Third point about this question: Trinitarians understand why the Pharisees were offended at Jesus claiming (and showing) that he could forgive the sins of humans. The Pharisees only thought him to be a man. But had he only been a man, he could never have done the miracles he did, including raising the dead. So, to confound them, he gave that apparently indirect answer that stopped them in their tracks, forcing them to think about how he acted in conjunction with his claims, the former proving the validity of his claims to be able to forgive sins.

Jesus had to achieve the Father’s will before dying, and he knew that openly saying, “Oh, by the way, as well as being a man, I’m also God” would short-circuit the plan of redemption. Jesus had to arrive at the cross at just the right time, in just the right way. He did not enable the Pharisees to stone him to death for alleged blasphemy because he had to be hung on a tree to die, as accursed, the sinless sin-bearer.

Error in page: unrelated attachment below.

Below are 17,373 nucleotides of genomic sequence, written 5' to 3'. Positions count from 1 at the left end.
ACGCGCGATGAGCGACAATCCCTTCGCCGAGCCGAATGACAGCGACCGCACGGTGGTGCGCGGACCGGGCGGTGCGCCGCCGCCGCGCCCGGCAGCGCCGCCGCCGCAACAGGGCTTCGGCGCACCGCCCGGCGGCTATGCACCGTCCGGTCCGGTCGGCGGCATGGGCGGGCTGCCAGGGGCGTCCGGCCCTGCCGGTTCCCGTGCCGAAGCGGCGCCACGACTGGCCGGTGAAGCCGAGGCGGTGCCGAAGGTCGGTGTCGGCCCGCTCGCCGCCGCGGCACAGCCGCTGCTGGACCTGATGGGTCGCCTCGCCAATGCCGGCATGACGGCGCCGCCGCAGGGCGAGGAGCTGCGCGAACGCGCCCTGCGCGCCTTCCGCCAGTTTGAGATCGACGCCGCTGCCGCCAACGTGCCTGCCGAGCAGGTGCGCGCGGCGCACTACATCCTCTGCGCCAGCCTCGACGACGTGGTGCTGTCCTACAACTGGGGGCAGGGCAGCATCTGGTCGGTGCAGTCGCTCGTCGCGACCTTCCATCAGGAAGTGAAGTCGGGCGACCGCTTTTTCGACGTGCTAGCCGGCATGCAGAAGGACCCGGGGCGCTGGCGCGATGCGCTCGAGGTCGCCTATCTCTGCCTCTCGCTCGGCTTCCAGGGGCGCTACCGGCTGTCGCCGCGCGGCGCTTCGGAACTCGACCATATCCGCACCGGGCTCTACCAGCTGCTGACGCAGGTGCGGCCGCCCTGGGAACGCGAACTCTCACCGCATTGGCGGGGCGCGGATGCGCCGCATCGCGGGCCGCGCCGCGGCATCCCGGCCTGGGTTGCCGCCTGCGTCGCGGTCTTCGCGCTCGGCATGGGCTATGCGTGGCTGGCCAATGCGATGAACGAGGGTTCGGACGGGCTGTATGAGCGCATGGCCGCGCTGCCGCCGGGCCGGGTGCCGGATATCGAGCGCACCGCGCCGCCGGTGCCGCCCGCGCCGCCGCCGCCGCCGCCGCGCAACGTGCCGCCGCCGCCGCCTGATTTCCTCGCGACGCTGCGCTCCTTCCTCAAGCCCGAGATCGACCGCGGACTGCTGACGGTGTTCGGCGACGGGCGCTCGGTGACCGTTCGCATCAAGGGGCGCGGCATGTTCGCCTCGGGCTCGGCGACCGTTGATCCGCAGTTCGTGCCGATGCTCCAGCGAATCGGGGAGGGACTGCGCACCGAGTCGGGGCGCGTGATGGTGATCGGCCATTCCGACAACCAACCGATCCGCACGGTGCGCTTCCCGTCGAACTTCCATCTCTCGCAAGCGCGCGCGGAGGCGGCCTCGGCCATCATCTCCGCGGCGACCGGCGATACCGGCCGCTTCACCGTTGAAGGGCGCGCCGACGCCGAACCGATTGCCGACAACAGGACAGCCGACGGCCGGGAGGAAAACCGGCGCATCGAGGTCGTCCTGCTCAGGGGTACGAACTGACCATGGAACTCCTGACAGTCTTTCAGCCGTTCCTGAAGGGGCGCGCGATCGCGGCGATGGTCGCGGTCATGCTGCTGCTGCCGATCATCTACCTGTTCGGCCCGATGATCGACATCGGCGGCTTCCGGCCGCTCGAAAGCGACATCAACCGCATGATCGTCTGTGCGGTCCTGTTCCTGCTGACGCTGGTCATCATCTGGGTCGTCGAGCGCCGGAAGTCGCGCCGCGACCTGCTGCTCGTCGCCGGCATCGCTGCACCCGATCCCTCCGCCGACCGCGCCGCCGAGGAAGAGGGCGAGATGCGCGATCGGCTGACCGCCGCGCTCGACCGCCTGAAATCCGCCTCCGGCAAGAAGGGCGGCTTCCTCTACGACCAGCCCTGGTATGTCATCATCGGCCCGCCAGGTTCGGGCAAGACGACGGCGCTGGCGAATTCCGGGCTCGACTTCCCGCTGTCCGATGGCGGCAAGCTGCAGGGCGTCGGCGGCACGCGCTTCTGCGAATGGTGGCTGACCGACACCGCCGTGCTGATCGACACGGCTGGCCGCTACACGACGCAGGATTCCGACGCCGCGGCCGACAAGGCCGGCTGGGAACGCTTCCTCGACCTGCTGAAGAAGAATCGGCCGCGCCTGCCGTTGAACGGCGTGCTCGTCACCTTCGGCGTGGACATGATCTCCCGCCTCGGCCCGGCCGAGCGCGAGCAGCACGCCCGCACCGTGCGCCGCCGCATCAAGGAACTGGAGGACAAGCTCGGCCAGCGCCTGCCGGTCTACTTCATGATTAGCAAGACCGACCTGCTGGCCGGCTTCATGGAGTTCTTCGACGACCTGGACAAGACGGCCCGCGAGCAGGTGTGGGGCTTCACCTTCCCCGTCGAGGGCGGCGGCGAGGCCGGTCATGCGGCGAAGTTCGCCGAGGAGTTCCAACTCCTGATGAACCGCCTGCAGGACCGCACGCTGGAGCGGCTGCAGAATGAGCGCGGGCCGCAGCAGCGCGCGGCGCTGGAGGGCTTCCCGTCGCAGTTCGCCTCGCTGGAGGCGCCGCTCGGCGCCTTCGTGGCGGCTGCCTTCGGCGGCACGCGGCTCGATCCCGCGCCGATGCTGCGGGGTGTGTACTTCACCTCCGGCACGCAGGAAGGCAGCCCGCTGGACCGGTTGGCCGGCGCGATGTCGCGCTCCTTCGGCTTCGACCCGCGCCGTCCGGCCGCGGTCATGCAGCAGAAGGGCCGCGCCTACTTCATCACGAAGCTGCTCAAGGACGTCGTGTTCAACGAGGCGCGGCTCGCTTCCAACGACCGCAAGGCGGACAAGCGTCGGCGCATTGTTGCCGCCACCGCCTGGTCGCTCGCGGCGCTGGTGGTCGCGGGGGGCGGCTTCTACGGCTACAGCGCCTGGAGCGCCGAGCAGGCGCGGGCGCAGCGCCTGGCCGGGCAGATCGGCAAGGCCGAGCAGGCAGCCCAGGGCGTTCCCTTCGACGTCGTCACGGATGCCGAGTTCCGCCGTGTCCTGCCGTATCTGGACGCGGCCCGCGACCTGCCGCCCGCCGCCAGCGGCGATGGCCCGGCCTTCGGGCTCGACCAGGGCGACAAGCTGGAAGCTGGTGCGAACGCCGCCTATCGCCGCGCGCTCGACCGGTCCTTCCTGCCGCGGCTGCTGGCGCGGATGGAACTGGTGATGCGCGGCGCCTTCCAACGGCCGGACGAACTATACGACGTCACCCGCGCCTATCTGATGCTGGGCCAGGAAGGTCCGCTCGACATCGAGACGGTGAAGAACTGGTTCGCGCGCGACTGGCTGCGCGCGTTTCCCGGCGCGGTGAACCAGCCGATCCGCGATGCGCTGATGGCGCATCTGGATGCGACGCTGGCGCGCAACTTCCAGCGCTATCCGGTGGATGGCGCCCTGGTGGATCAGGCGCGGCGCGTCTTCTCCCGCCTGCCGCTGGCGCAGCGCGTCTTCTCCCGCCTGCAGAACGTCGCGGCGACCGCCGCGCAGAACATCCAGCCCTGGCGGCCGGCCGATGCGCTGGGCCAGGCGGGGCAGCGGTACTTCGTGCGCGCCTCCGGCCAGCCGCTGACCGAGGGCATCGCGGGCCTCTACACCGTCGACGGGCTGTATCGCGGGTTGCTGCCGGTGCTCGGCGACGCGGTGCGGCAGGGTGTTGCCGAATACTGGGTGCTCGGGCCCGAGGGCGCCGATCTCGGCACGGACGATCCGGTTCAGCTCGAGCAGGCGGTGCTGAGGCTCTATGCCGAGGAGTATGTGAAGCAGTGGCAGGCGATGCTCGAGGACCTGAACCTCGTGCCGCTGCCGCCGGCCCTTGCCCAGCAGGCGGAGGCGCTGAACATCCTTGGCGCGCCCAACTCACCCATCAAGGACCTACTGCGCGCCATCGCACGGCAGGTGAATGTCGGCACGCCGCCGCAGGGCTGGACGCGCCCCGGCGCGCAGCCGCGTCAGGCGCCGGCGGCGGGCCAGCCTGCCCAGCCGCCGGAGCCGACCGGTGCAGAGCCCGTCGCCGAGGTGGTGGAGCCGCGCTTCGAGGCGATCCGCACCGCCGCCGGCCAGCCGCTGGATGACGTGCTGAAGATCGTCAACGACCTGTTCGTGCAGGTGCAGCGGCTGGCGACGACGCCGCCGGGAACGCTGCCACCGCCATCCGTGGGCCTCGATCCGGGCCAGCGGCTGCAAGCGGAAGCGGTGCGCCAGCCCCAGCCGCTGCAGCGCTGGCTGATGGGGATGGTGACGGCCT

It’s only when the Trinitarian explanation is applied that the full extent of the breath-taking enormity of just who Jesus is dawns, and then it becomes clear why it had to be God incarnate bearing our punishment for our sins that gets us on our knees in adoration. To say that it was only a man (even if a sinless man) dying for sinners makes no sense, for no man could ever achieve what Christ achieved – conquering death, and the one with the power of death, the devil – unless he were God incarnate. Christ “led captivity captive” in his train when he ascended “far above all heavens, that he might fill all things” (or, “fill the whole universe” NIV). Ephesians 4:7-10, which quotes Psalm 68:18, about God doing what Jesus did in the fulfilment, at his ascension. That is what it means to be Son of God. And that is why Jesus had to remain incognito, slipping in under the radar at his incarnation, and remaining discreet in what he disclosed to his mortal enemies, until his time had come – his God-appointed time to die, as a man, for sinners who would confess him as did doubting Thomas, “My Lord and my God!”